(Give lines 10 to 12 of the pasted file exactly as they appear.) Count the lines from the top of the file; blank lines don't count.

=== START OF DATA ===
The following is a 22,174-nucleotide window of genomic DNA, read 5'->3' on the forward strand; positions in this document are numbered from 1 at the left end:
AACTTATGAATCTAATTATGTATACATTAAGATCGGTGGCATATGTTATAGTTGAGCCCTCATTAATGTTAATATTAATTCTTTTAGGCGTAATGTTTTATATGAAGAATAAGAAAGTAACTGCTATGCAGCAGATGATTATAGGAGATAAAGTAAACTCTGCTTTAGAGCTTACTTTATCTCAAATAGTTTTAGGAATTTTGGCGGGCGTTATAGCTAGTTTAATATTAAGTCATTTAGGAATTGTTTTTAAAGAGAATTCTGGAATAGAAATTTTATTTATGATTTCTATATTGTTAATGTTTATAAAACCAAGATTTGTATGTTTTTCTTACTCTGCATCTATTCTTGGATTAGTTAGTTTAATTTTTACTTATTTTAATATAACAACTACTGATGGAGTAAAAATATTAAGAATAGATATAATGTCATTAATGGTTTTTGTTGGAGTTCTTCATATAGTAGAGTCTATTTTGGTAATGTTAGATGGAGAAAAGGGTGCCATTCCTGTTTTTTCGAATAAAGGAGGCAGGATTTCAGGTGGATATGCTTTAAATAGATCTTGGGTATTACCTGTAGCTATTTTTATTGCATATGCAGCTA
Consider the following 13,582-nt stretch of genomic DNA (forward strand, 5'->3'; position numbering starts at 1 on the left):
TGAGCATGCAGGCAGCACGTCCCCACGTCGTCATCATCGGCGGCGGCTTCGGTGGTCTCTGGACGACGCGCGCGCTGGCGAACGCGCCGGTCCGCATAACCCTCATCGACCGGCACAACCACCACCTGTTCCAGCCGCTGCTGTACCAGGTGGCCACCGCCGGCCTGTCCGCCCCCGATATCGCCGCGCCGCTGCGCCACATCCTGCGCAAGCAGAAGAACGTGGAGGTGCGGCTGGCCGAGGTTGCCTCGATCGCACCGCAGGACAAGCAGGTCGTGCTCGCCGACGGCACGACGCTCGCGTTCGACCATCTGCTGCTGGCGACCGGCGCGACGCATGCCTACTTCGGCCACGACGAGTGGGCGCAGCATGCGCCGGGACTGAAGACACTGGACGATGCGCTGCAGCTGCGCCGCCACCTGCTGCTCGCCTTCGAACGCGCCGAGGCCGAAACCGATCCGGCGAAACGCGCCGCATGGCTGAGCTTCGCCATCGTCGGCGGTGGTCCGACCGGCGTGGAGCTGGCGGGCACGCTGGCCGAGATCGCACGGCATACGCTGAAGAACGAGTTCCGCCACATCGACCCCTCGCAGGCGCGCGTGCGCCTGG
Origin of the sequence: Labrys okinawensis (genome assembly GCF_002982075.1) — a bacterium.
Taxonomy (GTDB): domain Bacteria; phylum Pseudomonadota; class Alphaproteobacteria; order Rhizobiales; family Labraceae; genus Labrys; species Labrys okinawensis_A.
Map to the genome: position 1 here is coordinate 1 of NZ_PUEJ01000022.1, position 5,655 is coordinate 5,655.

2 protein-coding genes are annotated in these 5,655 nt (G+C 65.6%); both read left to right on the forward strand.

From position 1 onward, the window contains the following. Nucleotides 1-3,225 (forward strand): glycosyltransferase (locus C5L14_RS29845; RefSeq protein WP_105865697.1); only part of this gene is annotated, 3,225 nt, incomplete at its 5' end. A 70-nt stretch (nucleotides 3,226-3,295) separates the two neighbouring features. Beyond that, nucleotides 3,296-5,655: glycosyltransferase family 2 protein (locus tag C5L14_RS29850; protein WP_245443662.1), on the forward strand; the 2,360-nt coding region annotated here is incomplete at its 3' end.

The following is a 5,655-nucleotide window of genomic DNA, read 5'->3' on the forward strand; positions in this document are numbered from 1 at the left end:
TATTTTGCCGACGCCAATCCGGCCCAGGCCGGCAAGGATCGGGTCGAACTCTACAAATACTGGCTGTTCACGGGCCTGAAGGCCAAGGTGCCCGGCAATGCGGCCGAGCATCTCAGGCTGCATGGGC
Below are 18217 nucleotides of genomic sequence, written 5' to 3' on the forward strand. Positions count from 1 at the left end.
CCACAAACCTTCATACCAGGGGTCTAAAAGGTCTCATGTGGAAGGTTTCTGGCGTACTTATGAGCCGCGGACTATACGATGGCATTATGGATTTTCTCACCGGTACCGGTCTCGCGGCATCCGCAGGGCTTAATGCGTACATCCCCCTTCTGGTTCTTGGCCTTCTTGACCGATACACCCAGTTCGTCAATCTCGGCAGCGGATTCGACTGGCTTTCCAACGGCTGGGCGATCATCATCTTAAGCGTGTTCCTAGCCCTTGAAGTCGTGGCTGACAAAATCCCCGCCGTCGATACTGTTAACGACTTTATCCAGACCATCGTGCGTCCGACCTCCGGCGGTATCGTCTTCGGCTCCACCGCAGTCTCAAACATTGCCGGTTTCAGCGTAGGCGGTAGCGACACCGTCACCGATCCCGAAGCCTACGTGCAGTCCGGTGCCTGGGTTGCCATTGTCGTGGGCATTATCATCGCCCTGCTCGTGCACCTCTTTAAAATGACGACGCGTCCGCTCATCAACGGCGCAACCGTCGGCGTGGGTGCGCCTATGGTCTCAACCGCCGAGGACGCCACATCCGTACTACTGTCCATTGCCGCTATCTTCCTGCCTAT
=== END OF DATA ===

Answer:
The following is a 5,655-nucleotide window of genomic DNA, read 5'->3' on the forward strand; positions in this document are numbered from 1 at the left end:
TATTTTGCCGACGCCAATCCGGCCCAGGCCGGCAAGGATCGGGTCGAACTCTACAAATACTGGCTGTTCACGGGCCTGAAGGCCAAGGTGCCCGGCAATGCGGCCGAGCATCTCAGGCTGCATGGGC
Below are 18217 nucleotides of genomic sequence, written 5' to 3' on the forward strand. Positions count from 1 at the left end.